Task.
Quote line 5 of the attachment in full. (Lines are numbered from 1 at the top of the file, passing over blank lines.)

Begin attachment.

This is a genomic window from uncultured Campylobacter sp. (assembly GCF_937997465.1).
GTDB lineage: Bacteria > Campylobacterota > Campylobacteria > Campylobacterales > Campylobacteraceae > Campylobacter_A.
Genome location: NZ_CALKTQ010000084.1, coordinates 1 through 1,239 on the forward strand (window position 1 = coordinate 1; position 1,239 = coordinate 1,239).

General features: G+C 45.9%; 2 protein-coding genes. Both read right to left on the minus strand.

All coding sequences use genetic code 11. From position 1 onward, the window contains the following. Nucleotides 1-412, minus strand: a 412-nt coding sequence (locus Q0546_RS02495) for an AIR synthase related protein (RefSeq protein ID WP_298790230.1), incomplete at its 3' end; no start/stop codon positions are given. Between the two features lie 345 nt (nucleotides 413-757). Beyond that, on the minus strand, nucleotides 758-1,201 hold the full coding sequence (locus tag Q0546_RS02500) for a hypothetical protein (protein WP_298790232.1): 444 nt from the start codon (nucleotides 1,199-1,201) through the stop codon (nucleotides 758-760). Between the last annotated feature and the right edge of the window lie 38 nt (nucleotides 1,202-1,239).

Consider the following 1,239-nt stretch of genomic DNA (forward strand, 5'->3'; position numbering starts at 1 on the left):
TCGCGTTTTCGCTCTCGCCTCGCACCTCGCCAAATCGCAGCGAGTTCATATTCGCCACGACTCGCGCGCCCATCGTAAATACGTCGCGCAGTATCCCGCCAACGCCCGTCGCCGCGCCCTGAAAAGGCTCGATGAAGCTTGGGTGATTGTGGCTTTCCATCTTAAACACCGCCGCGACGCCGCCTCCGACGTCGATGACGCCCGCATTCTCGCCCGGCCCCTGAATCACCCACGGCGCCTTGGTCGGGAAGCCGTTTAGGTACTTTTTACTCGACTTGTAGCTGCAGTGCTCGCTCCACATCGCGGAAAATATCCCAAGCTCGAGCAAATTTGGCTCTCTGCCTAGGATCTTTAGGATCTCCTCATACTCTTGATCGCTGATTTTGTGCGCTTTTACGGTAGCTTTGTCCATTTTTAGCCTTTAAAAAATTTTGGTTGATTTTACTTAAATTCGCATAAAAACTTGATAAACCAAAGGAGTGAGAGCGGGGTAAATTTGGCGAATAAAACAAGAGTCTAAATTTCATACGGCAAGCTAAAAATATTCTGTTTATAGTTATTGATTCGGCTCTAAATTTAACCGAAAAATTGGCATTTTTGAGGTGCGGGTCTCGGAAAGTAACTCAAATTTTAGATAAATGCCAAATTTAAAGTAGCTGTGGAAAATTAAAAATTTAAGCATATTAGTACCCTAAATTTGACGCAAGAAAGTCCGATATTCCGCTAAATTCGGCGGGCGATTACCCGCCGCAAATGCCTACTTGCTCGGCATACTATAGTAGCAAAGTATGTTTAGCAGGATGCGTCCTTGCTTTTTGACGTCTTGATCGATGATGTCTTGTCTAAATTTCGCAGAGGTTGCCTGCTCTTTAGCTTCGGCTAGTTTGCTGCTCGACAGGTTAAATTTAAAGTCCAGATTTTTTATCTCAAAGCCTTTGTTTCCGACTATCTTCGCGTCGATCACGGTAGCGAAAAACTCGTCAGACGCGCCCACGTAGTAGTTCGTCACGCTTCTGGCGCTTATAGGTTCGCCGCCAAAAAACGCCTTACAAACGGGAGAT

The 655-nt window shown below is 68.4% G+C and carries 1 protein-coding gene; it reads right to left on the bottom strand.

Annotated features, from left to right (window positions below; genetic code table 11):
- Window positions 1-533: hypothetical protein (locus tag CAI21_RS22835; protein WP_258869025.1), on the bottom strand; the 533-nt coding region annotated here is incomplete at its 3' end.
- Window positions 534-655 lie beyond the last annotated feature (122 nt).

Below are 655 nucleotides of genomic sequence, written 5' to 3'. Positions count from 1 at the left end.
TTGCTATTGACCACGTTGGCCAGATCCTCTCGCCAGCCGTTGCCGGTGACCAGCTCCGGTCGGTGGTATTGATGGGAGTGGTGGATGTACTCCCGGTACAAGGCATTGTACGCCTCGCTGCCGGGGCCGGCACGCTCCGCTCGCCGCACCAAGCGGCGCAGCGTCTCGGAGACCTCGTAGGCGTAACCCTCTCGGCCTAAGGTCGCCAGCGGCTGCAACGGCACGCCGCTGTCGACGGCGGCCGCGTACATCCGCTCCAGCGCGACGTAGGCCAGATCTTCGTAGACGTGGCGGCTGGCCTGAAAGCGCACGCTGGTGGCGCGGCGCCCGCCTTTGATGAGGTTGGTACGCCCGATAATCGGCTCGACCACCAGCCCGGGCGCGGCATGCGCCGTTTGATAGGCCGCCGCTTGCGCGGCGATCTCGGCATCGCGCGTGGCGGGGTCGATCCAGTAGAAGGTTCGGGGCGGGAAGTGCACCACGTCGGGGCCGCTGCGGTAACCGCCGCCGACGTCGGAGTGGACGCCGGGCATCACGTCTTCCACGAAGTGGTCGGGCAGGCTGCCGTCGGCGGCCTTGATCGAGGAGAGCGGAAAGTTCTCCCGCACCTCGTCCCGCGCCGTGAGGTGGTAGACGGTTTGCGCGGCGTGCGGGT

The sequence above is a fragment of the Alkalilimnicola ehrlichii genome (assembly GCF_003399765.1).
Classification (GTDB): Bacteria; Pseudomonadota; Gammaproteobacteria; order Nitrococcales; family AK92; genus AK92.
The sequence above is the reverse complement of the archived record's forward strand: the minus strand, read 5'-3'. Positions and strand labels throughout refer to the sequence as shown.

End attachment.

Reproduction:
All coding sequences use genetic code 11. From position 1 onward, the window contains the following. Nucleotides 1-412, minus strand: a 412-nt coding sequence (locus Q0546_RS02495) for an AIR synthase related protein (RefSeq protein ID WP_298790230.1), incomplete at its 3' end; no start/stop codon positions are given. Between the two features lie 345 nt (nucleotides 413-757). Beyond that, on the minus strand, nucleotides 758-1,201 hold the full coding sequence (locus tag Q0546_RS02500) for a hypothetical protein (protein WP_298790232.1): 444 nt from the start codon (nucleotides 1,199-1,201) through the stop codon (nucleotides 758-760). Between the last annotated feature and the right edge of the window lie 38 nt (nucleotides 1,202-1,239).